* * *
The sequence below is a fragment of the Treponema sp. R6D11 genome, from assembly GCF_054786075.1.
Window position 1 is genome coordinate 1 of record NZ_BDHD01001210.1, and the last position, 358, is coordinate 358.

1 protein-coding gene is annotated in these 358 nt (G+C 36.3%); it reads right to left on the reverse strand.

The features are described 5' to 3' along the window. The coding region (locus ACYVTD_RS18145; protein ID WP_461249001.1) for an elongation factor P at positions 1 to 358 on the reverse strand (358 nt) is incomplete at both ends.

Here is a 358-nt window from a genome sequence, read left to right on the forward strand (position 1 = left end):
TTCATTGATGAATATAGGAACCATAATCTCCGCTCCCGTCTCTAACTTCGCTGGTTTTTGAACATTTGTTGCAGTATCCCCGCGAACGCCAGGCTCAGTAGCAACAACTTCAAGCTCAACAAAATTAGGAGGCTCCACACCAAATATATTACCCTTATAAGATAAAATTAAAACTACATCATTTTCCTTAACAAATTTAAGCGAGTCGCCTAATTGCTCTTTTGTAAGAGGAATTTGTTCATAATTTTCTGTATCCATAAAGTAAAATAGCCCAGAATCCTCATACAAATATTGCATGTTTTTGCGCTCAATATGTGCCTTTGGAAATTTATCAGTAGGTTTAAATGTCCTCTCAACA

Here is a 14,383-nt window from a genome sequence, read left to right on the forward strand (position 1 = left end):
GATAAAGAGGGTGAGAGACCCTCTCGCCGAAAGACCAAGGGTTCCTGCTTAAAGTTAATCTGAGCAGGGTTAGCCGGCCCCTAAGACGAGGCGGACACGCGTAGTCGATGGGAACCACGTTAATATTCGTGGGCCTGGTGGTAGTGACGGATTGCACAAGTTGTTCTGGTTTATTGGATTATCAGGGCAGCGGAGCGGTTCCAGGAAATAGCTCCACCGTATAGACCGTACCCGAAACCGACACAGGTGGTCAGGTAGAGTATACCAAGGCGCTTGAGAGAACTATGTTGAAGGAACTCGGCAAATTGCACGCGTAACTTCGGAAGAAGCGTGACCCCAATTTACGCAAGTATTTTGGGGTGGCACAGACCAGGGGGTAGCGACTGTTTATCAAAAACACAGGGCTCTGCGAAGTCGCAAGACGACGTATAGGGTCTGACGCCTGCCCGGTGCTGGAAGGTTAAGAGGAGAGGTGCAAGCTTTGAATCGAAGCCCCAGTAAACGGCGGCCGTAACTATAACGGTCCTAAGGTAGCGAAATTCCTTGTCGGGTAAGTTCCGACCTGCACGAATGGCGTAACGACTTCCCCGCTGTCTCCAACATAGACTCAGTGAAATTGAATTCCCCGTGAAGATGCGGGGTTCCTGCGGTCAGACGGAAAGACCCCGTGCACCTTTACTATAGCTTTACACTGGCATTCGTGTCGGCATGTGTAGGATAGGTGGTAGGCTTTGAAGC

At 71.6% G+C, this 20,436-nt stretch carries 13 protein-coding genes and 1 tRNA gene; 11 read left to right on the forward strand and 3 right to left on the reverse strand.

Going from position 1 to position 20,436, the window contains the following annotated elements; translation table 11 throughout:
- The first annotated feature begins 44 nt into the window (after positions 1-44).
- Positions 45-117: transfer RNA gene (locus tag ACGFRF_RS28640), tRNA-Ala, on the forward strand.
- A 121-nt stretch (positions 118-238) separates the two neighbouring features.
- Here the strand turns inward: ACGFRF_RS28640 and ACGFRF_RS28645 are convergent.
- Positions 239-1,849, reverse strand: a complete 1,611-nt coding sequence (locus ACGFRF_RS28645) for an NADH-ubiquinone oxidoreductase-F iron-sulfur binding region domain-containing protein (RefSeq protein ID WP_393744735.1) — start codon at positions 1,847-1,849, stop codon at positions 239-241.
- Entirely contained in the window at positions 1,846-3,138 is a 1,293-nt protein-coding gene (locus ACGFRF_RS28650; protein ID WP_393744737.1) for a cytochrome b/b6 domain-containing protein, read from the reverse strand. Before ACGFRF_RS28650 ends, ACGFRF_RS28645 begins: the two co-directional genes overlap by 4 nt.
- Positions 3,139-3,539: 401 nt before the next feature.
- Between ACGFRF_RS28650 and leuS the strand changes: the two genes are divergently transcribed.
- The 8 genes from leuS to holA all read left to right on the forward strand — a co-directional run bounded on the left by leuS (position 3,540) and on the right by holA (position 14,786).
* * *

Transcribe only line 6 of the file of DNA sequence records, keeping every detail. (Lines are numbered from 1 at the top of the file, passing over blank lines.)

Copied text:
TTCATTGATGAATATAGGAACCATAATCTCCGCTCCCGTCTCTAACTTCGCTGGTTTTTGAACATTTGTTGCAGTATCCCCGCGAACGCCAGGCTCAGTAGCAACAACTTCAAGCTCAACAAAATTAGGAGGCTCCACACCAAATATATTACCCTTATAAGATAAAATTAAAACTACATCATTTTCCTTAACAAATTTAAGCGAGTCGCCTAATTGCTCTTTTGTAAGAGGAATTTGTTCATAATTTTCTGTATCCATAAAGTAAAATAGCCCAGAATCCTCATACAAATATTGCATGTTTTTGCGCTCAATATGTGCCTTTGGAAATTTATCAGTAGGTTTAAATGTCCTCTCAACA